25 James Hammersmith, “The Melodrama of Richard III,” English Studies: A Journal of English Language and Literature 70, no. 1 (February 1989): 36, https://0-doi-org.library.hillsdale.edu/10.1080/00138388908598612.
26 Rose, Literary Churchill, 14.
27 Winston Churchill, My Early Life (London: Thornton Butterworth, 1931), 71.
28 Churchill, My Early Life, 72.
29 David Lough, No More Champagne: Churchill and His Money (New York: Picador, 2015), 222. “Julius Caesar” (Cohen C410), No. 2 in “Shakespeare’s Plays as Short Stories,” The Strand, November 1933. Subsequently collected in Six Stories from Shakespeare (London: Newnes, 1934) and in The Collected Essays of Sir Winston Churchill, Vol. 4, Churchill at Large (London: Library of Imperial History, 1975)..
30 Langworth, Churchill by Himself, 59.
31 Shakespeare, Julius Caesar, act 3, scene 1; Churchill, “Julius Caesar,” para. 23.
32 Shakespeare, Julius Caesar, act 2, scene 1.
34 Churchill, “Julius Caesar,” para. 11.
35 Stanley Wells, Shakespeare on Page and Stage (Oxford: Oxford University Press, 2016), 39.
36 Lough, Champagne, 222.
37 Rose, Literary Churchill, 8.
Lord Acton, Letter to Archbishop Mandell Creighton. Acton-Creighton Correspondence.
Online Library of Liberty. 1887.
Randolph S. Churchill, ed., The Churchill Documents, vol. 1, Youth, 1874-1900. Hillsdale, Mich.: Hillsdale College Press, 2018.
Winston S. Churchill, A History of the English-Speaking Peoples, vol. 1, The Birth of Britain. London: Cassell, 1956.
———. “Julius Caesar,” in George Newnes, ed., Shakespeare’s Plays as Short Stories. London: Newnes, 1934.
———, My Early Life. London: Thornton Butterworth, 1930.
Jack Fishman, My Darling Clementine: The Story of Lady Churchill. New York: Avon Books, 1963.
Martin Gilbert & Larry P. Arnn, eds., The Churchill Documents, vol. 20, Normandy and Beyond, May-December 1944. Hillsdale, Mich.: Hillsdale College Press, 2018.
James Hammersmith, “The Melodrama of Richard III.” English Studies: A Journal of English Language and Literature 70, no. 1 (February 1989): 28-36.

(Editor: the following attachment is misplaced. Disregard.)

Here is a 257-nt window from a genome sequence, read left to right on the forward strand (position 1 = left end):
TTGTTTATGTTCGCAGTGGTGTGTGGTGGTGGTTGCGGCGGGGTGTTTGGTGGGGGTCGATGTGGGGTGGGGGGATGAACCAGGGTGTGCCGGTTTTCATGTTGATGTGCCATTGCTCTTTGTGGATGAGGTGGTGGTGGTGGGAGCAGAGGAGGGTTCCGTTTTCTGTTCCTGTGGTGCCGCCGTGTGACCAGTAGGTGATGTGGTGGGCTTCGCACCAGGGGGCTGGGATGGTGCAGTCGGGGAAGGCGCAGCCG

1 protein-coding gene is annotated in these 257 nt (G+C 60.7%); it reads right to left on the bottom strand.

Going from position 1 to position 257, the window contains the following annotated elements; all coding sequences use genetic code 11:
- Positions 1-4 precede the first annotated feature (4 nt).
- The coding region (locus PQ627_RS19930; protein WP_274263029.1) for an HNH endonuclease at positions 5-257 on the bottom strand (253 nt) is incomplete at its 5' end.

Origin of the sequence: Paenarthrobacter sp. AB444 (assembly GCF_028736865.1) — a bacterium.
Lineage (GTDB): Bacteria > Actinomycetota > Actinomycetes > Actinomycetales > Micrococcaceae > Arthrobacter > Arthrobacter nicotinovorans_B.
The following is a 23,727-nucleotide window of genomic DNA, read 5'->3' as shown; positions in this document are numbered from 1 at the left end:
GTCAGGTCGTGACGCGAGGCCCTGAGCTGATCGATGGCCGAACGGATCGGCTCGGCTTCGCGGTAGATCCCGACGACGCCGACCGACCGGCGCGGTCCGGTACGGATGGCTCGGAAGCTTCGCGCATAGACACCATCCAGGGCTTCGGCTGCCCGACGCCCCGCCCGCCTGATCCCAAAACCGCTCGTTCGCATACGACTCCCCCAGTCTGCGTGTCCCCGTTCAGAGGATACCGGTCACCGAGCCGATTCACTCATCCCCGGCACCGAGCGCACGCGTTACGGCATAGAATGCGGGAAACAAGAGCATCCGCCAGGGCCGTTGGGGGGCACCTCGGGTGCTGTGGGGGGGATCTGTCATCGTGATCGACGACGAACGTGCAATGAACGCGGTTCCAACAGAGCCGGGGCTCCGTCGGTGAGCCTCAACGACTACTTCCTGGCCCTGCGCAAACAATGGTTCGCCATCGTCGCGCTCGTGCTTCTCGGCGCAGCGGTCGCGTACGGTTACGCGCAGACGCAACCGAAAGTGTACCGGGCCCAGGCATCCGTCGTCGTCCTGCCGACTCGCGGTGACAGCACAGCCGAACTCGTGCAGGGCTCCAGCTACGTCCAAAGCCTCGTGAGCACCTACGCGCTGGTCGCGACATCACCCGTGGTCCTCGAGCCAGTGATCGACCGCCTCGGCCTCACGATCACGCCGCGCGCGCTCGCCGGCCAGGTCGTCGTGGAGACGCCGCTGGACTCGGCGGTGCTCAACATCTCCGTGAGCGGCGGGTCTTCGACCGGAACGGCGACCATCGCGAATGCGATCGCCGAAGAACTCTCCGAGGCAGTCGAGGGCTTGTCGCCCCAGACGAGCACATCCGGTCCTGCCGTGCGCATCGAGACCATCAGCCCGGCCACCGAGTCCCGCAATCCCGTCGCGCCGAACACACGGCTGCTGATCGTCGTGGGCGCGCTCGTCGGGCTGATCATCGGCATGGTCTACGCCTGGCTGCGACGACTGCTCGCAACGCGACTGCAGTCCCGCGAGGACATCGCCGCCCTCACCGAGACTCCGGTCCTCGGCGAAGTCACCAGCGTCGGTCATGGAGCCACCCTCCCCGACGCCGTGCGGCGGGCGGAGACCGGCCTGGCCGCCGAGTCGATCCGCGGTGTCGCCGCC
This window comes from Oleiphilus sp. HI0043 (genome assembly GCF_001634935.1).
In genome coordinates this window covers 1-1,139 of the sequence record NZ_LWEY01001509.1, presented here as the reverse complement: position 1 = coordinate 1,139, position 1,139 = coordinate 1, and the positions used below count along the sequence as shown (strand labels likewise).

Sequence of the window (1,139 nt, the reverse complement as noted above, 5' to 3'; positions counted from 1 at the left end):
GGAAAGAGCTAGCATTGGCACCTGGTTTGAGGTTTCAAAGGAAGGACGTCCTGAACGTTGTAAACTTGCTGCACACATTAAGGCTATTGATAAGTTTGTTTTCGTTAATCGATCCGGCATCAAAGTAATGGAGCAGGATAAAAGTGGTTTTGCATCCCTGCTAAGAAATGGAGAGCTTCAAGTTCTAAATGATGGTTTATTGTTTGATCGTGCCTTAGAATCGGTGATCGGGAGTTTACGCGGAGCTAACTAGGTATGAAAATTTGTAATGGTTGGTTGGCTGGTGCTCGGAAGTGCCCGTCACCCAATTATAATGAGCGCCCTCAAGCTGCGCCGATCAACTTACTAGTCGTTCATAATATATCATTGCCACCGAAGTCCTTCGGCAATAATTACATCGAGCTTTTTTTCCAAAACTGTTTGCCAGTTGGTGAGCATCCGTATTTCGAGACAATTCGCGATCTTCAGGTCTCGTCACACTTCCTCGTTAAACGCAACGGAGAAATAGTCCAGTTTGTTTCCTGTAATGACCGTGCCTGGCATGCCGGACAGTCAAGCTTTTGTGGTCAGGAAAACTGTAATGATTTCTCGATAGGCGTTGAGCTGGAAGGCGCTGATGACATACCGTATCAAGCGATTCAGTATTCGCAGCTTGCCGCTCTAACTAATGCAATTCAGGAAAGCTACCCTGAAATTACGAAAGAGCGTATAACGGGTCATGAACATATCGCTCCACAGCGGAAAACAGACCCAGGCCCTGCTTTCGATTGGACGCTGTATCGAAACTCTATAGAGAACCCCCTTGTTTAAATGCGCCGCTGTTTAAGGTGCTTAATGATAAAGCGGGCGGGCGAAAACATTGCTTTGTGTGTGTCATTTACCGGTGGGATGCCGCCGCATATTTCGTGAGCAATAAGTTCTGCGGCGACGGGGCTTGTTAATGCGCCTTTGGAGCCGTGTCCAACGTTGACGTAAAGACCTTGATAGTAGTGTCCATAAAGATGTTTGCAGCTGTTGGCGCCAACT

Darrell Holley, Churchill’s Literary Allusions. Jefferson, N.C.: McFarland, 1987. Quoted in Richard Langworth. “Churchill and Shakespeare,” The Churchill Project, Hillsdale College, 18 July 2016.
Robert Rhodes James, ed., Winston S. Churchill: His Complete Speeches, 1897-1963, 8 vols., New York: Bowker,1974.
Richard M. Langworth, ed., Churchill by Himself: In His Own Words. London: Ebury Press, 2012.
———, “Churchill and Shakespeare.” Hillsdale College Churchill Project, published 18 July 2016.
David Lough, No More Champagne: Churchill and His Money. New York: Picador, 2015.
Jonathan Rose, The Literary Churchill: Author, Reader, Actor. New Haven: Yale University Press, Kindle edition, 2014.
William Shakespeare, Julius Caesar, in William Wright, ed., Four Great Tragedies by William Shakespeare, 124-98. New York: Washington Square Press, 1962
———, The Life and Death of Richard the Third. Cambridge, Mass.: The Tech, 1993.
Mary Soames, “Life with My Parents: Winston and Clementine.” Interview by Naim Aitallah in Finest Hour 91 (1996): 14-17.
Stanley Wells, Shakespeare on Page and Stage. Oxford: Oxford University Press, 2016.
Mr. Forman is a Churchill Fellow at the Hillsdale College Churchill Project, working in IT prototyping. He is a physics major and avid computer scientist with specialization in machine learning.